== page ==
Ladyfisher
Outdoor Writers Association of America
This Week's View

by Deanna Lee Birkholm

February 7th, 1999

Of Bridges and Mile-Stones



I really love and value my books. There is a strange connection between them and me. Something I do not actually understand, not at least with reason. Perhaps with emotion I do, I hope you do to. They are miniature-milestones of the things which, over the years, formed and influenced whatever I am today. It is often more interesting to find some old dog-eared volume than to read a new one. Perhaps a sad commentary on some of the current books.

It seems the sport of fly fishing is in a constant circle, re-inventing itself with the generations of those who proliferate it. Ideas imagined, then improved upon, again and again until the original is lost in time and memory. As I read these books, I often find myself in lock-step with the author, following the thought process - as though I was living in his time and fishing his streams. It is a fine way to enjoy time-travel and vicariously envision his world.

The problem with books, especially old ones, is they are most often the views of only one person. Possibly a common belief held at the time of writing, but all too often, a narrow and uncommon one; making the writing and selling of the book a thing of reality. If the ideas were commonly held there would be no use of writing the book, and certainly no sales.

So books have their value and place, but it must be accepted they are a singular thing, and certainly should be considered as such. Also, they are usually about things and ideas past, collected and presented as a collection; instant history, obsolete before the ink dries.

On the other hand, magazines, by their very nature must be current and topical. They are the heart-beat of the fly-fishing community at any given time and place. They thrive on 'how-to,' 'where-to,' and 'when-to' but little on 'why-to.''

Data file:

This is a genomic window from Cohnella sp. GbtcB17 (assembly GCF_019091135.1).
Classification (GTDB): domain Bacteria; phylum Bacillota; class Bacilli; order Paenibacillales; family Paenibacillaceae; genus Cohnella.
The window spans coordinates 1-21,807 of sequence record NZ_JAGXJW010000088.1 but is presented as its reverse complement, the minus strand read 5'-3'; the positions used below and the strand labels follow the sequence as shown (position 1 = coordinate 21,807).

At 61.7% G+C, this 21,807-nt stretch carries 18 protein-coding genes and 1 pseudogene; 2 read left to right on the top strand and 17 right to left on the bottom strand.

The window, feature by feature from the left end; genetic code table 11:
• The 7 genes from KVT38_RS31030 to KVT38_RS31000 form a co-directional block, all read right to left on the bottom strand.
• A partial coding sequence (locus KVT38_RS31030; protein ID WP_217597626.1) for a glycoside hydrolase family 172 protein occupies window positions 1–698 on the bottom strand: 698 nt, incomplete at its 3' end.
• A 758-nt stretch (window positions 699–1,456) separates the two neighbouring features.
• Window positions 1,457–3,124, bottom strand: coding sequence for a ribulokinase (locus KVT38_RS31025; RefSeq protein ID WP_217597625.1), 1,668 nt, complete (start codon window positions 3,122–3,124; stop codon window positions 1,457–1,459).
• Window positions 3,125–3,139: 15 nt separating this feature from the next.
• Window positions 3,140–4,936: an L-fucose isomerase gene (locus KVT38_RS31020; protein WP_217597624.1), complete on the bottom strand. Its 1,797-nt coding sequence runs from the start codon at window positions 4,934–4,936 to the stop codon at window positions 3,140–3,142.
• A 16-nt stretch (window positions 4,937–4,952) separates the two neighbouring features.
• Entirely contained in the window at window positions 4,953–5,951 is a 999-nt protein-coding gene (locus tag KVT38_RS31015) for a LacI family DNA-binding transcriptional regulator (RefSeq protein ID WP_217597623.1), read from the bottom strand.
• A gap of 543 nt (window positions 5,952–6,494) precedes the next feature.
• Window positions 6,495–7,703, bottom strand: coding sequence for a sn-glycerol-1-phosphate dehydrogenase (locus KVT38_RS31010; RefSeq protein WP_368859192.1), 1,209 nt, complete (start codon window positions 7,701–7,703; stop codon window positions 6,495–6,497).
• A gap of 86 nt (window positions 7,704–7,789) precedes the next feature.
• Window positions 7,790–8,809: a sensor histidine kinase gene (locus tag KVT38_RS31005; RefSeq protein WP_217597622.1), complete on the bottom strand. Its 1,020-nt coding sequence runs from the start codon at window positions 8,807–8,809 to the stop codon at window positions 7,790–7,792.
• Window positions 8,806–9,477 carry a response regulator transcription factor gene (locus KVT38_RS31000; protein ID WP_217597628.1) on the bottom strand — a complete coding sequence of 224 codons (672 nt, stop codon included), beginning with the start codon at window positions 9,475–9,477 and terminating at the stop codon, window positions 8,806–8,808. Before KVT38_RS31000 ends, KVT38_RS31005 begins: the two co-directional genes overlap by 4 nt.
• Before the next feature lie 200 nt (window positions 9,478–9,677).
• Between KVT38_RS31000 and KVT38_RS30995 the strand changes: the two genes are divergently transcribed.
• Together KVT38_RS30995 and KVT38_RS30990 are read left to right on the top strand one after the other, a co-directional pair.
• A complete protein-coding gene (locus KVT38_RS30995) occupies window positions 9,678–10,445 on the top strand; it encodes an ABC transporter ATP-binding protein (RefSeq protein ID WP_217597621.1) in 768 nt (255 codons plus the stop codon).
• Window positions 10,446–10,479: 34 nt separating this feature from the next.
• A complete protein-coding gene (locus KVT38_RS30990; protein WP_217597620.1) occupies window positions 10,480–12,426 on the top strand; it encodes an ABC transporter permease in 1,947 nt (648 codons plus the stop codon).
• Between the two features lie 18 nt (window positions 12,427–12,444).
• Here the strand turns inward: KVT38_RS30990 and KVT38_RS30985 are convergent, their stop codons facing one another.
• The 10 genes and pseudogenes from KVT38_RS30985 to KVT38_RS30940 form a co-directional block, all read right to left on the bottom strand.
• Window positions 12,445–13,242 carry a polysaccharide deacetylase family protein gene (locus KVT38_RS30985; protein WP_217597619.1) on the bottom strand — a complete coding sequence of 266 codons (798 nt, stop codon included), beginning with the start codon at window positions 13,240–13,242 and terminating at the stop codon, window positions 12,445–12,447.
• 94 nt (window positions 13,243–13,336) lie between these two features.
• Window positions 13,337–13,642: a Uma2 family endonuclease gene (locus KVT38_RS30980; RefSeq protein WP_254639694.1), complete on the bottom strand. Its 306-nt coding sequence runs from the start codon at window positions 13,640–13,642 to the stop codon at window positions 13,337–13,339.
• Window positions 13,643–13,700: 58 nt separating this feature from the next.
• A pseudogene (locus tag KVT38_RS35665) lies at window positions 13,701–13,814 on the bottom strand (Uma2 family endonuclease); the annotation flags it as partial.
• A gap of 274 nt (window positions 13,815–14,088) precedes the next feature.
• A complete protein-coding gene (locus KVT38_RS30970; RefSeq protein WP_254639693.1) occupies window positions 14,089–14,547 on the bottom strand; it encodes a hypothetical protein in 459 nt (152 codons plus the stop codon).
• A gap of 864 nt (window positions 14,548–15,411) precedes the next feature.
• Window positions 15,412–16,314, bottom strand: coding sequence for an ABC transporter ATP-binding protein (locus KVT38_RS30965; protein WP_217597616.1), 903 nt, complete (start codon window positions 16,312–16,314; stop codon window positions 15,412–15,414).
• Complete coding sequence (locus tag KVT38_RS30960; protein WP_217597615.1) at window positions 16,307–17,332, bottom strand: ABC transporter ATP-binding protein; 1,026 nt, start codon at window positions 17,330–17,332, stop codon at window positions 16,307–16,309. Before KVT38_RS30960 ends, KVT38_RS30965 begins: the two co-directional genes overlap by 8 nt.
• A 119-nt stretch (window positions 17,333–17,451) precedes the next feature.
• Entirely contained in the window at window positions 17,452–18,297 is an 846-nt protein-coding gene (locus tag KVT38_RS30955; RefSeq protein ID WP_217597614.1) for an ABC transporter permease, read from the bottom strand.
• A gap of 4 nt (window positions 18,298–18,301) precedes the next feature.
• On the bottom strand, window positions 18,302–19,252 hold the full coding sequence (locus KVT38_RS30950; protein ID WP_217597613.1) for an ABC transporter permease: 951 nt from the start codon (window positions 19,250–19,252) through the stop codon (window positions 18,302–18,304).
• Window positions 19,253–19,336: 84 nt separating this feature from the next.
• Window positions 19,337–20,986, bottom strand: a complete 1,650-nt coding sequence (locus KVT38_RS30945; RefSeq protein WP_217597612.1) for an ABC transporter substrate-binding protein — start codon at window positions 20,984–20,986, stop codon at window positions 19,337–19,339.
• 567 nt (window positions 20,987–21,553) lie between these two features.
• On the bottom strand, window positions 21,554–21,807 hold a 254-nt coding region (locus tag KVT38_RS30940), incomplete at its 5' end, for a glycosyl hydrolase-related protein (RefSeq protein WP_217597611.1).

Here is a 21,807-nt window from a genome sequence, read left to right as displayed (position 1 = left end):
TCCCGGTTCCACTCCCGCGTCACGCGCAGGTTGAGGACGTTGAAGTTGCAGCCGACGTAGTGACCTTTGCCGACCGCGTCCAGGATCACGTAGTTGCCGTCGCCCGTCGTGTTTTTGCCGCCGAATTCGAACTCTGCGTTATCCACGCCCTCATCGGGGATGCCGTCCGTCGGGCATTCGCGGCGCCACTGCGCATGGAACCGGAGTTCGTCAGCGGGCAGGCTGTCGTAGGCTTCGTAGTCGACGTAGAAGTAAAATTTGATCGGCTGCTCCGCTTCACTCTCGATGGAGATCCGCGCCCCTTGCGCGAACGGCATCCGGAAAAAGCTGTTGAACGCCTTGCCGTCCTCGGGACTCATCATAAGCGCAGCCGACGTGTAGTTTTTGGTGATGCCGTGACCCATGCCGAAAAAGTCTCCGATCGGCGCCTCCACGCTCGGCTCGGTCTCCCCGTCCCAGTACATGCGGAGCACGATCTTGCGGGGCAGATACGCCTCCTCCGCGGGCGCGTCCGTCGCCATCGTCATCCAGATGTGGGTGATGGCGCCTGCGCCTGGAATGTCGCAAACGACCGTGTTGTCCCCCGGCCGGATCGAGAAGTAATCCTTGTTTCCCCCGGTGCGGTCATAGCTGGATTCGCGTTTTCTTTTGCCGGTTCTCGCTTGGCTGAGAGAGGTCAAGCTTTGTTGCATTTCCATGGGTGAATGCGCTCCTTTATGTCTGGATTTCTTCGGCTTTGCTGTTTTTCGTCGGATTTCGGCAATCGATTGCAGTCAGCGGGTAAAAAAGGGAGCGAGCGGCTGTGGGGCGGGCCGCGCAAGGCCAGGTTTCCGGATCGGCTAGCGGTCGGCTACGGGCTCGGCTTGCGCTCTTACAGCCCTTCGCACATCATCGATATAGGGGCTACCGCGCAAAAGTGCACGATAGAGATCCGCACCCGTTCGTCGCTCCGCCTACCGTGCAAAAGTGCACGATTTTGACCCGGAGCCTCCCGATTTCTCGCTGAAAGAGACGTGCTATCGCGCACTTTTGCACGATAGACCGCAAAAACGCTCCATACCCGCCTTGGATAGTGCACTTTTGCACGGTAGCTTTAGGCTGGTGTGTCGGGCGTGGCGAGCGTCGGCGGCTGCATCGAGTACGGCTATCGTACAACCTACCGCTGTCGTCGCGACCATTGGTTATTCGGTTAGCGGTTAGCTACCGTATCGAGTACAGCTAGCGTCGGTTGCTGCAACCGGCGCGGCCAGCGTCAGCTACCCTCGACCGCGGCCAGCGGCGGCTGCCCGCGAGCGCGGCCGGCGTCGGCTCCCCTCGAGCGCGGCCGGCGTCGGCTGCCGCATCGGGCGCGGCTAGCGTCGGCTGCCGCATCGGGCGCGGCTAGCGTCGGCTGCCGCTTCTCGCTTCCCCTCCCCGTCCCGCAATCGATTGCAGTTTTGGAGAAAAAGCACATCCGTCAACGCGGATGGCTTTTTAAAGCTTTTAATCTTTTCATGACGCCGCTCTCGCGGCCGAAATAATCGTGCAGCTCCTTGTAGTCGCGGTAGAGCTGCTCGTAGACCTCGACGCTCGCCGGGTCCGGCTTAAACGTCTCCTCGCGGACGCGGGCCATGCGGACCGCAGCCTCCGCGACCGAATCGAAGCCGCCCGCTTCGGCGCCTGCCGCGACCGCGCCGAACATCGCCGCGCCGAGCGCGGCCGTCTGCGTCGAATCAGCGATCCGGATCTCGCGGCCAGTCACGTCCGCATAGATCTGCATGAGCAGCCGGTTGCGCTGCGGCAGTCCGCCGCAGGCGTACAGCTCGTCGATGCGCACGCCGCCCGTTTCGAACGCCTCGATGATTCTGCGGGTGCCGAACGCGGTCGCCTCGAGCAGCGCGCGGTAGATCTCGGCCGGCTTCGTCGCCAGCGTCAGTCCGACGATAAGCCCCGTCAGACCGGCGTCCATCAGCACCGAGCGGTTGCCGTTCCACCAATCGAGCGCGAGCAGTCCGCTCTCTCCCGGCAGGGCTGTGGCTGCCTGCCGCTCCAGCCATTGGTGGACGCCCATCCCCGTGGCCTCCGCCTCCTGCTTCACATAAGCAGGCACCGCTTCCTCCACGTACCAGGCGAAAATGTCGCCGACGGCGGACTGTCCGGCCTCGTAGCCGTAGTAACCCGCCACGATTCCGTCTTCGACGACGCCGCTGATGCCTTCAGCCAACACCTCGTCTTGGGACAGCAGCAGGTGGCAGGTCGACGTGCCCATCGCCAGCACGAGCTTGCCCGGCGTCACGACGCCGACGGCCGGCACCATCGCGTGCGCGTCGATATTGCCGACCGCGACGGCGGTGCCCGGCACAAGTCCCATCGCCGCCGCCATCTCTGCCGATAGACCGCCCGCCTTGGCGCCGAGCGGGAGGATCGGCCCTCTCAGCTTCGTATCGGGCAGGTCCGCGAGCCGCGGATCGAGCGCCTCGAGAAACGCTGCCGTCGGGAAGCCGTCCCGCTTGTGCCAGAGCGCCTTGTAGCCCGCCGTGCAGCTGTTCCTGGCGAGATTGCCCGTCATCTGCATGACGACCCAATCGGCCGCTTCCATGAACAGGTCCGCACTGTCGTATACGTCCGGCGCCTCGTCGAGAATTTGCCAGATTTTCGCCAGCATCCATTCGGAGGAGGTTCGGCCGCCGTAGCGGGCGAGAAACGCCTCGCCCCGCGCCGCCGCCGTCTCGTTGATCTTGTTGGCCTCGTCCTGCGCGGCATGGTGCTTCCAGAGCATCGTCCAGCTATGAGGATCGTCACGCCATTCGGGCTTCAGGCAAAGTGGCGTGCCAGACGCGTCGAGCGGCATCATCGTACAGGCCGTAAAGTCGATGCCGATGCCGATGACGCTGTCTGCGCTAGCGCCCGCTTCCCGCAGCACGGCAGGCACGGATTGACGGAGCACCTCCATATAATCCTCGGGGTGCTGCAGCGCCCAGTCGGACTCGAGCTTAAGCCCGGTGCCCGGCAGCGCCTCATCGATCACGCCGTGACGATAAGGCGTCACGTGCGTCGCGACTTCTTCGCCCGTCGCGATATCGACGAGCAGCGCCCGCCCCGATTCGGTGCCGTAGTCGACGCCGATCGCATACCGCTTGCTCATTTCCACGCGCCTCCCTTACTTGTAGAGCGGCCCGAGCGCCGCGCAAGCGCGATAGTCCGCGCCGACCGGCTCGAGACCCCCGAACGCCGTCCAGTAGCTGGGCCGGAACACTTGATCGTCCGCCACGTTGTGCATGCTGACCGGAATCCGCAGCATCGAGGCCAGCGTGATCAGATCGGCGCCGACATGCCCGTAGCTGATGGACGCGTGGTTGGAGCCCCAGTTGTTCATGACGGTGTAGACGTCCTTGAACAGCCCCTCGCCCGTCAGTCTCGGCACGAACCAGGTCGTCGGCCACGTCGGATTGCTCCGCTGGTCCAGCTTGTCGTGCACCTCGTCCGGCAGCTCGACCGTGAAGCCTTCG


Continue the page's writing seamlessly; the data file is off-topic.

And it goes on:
'Why-to' is found in books. The stories and features of today's books come from a diverse stable of writers, some clones, some heretics, some just hungry. Nevertheless, today's books better represent a broad spectrum of a cultures, mores and views on our recreation than at any given period. For this they are of a high value. As the books age the value changes to one of a historical nature, chronicling the movement within the sport as it matures. They become the 'dime-novels' and 'pulp-fiction' of earlier times.

And they do not go away. Oh sure, they get discarded, but a few survive in libraries and collections, maintaining the thread of thought between books and generations.

But the Internet is not so. It does not even really exist. It is simply pluses and minuses strung together. The 'web' is ironically, ephemeral at best. Even less, it lives in nano-seconds. As we progress on our head-long plunge down the long information highway, I wonder if we are destroying the means of attesting to things historical. Are we losing the bridges between mile-stones?

To be sure, the web is literally 'lightening' fast, yet will the ongoing series of events which it is parenting be lost? The web is, at this time, surely the truest picture of events common with today. The diversity of the authors promulgating truth and fiction and all things between assure those of us who read the web the fastest, widest view of events in man's history; but at what expense.

The web is simply allowing fly-fishing to re-invent itself at a faster pace. And we feed the beast, both you and I. ~ LadyFisher

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